Finally, I had an exceptionally productive meeting with the team who created the Bittersweet Harvest: The Bracero Program, 1942-1964 exhibition.  Since the Sonoma County Museum is taking this SITES exhibition in November, it was an enormous benefit to be able to interact with the people who actually created the exhibition. I had a chance to discuss their approach to the collection and oral histories from former braceros; we are planning to employ a similar approach to collect bracero oral histories locally. We also recently were awarded a SITES grant to support our programming for Bittersweet Harvest.

Eric was presented with a certificate of award from Affiliations Director Harold Closter and NMAH Affiliations Program Manager Rosemary Phillips.

There were other, very productive meetings that I did not mention here. The broad overview that I was provided through my program was an undeniably valuable experience and afforded me an unusual, insider’s glimpse of one of the finest history museums around. I could not have been more pleased with the support and encouragement I received from Smithsonian Affiliations staff and from the Affiliations Program Managers at NMAH. My participation in the Visiting Professionals Program is an experience I will never forget.

Next in the series: Annette Shumway- Affiliations Intern Partner from the Frost Art Museum at Florida International University (Miami, FL).

July 26, 2010

summer at the smithsonian

We’ve invited our recent Affiliate interns and visiting professionals to blog about their experiences in our Summer at the Smithsonian series beginning in August.  Shawn Pirelli, Smithsonian Affiliations intern partner from Plimoth Plantation (Plymouth, MA) will kick us off, so check back soon! Here’s a taste of what each thought of their time at the Smithsonian:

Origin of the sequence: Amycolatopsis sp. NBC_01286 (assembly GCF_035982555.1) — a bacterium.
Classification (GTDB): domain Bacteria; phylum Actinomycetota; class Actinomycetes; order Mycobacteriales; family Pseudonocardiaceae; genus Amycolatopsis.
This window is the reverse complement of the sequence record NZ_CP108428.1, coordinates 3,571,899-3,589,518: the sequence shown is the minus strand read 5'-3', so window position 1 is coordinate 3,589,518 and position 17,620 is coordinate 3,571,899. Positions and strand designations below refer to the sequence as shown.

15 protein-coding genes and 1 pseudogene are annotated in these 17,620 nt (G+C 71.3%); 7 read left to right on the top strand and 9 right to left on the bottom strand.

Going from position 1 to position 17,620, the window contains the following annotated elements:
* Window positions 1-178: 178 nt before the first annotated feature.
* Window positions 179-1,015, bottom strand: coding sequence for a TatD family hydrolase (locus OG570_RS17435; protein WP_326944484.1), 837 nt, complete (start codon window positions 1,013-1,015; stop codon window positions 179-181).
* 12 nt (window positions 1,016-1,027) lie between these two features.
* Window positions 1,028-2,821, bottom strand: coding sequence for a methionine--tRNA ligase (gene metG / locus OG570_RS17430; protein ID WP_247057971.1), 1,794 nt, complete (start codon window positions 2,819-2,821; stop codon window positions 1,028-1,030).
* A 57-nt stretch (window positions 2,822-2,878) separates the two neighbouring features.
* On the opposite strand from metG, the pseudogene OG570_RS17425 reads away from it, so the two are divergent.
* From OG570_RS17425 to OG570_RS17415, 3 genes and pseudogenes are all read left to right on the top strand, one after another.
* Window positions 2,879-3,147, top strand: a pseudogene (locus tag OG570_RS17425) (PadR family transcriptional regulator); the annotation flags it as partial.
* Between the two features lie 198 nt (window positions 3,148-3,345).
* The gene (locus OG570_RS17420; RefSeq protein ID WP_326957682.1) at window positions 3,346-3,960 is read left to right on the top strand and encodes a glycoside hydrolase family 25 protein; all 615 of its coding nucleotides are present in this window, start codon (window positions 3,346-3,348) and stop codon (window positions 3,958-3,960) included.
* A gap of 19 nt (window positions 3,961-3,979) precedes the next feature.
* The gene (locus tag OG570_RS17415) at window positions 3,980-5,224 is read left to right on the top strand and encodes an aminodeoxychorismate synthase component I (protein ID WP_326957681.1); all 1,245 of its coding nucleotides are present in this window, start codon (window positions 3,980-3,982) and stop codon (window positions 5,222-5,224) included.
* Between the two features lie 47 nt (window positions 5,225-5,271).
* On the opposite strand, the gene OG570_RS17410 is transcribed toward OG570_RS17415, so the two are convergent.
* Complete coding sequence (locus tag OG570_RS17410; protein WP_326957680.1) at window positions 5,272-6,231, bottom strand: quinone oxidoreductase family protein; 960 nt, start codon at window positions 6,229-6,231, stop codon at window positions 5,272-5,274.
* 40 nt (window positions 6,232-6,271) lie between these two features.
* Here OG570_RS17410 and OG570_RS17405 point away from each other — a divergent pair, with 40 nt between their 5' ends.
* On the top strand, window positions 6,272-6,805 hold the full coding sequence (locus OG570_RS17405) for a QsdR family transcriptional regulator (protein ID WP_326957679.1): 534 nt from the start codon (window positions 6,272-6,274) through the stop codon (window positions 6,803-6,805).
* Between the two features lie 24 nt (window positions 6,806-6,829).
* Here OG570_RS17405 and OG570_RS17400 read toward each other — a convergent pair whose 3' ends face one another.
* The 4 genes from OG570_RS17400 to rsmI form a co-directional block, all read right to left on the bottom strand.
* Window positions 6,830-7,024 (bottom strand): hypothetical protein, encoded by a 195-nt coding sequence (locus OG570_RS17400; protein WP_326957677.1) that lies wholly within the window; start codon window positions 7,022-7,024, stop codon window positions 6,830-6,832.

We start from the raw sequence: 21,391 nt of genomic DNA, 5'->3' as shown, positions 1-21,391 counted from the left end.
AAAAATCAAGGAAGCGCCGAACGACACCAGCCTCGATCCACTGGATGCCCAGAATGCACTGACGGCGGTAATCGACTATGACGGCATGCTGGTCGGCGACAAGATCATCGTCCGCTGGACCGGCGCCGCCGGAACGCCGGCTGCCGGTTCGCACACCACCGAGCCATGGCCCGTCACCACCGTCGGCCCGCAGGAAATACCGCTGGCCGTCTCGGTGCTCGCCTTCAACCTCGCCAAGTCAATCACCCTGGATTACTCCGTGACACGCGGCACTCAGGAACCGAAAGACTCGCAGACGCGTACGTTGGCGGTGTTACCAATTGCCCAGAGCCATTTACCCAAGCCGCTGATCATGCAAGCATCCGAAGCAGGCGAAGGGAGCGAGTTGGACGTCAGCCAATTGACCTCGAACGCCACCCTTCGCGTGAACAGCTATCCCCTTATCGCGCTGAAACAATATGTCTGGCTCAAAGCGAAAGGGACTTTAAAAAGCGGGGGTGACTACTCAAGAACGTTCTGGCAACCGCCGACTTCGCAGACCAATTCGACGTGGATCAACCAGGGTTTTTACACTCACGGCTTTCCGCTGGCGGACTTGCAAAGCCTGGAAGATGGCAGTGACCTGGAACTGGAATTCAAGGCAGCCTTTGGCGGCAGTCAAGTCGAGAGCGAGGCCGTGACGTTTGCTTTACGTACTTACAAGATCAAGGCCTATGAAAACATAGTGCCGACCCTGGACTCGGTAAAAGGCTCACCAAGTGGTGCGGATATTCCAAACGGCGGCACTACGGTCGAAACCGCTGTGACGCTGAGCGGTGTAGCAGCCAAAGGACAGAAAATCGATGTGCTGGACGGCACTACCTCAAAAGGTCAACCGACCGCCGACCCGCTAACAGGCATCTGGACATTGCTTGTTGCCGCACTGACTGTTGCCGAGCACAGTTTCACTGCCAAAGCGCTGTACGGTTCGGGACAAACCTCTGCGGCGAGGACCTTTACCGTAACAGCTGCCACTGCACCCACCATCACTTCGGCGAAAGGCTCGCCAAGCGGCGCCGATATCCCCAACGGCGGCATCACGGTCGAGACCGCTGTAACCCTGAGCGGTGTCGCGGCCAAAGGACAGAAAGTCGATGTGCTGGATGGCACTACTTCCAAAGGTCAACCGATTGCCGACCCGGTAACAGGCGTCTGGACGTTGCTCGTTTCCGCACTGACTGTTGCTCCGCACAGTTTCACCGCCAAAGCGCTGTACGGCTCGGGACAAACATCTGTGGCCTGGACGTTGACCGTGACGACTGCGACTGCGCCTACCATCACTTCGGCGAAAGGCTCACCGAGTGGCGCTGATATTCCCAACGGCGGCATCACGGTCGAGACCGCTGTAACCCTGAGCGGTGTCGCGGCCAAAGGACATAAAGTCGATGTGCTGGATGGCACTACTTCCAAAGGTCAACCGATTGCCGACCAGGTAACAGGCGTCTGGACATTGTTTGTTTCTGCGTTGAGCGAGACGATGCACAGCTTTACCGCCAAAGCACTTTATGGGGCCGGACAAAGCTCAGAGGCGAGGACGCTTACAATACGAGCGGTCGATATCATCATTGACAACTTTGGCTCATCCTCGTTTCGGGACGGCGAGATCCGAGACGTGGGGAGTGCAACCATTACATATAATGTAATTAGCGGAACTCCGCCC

Affiliate Visiting Professionals 

Eric Stanley (left) spent two weeks at the National Museum of American History researching the process of developing and designing history exhibitions.

“It was my great pleasure to be introduced to many, many facets of creating exhibitions at NMAH. I met over thirty people and was able to learn something from each of them. The time I spent with them, each one knowledgeable, enthusiastic, and warmly receptive of my presence, was a tremendous benefit to me and my institution,” said Eric Stanley, Sonoma County Museum (Santa Rosa, CA). 

Chena Popper spent three weeks at the National Museum of Natural History with registrars and collections care experts.

“It was a great learning experience to be able to see the loan process from start to finish, from loan forms to insurance and shipping, arrangements to condition reporting. Then on the SDNHM side, I was able to assist with the receiving, condition reporting and installation of the pieces,” said Chena Popper, San Diego Natural History Museum (San Diego, CA). 

Lisa Falk (left) benefited from a 4-week, pan-institutional project focused on technology and Web 2.0 initiatives at the Smithsonian.

“My SI colleagues were inviting, open, and encouraging. Their work is inspiring and has given me many ideas and broadened my understanding of the possibilities and some of the difficulties in creating digital and face-to-face museum interactions. Back home, I look forward to sharing what I learned with my ASM colleagues and trying out some of the Smithsonian approaches,” said Lisa Falk, Arizona State Museum (Tucson, AZ).

Affiliations Intern Partners

Annette Shumway at the National Postal Museum working to digitize the Postmaster General Collection.

“Taking part in both of these projects has helped me understand the logistics behind coordinating loans and standards involved in collections’ imaging projects. I feel that much of the experience that I gained through this period will aid in the second portion of my internship which will involve initiating a collections digitization program,” said Annette Shumway, Smithsonian Affiliations Intern Partner at the Frost Art Museum at Florida International University (Miami, FL). 

Shawn Pirelli is wrapping up 10 weeks at the Smithsonian researching Thanksgiving traditions for a future exhibition.

“I have had the opportunity to work with some of the most revered curators and archivists in the world.  The Smithsonian is truly an untapped gold mine in historical records. With the help of the staff, I was able to uncover some of the most truly magnificent historical records that, during their time, helped shape and change the United States,” said Shawn Pirelli, Smithsonian Affiliations Intern Partner at Plimoth Plantation (Plymouth, MA). 

David Kerr alternates his internship between the National Portrait Gallery and Smithsonian Affiliations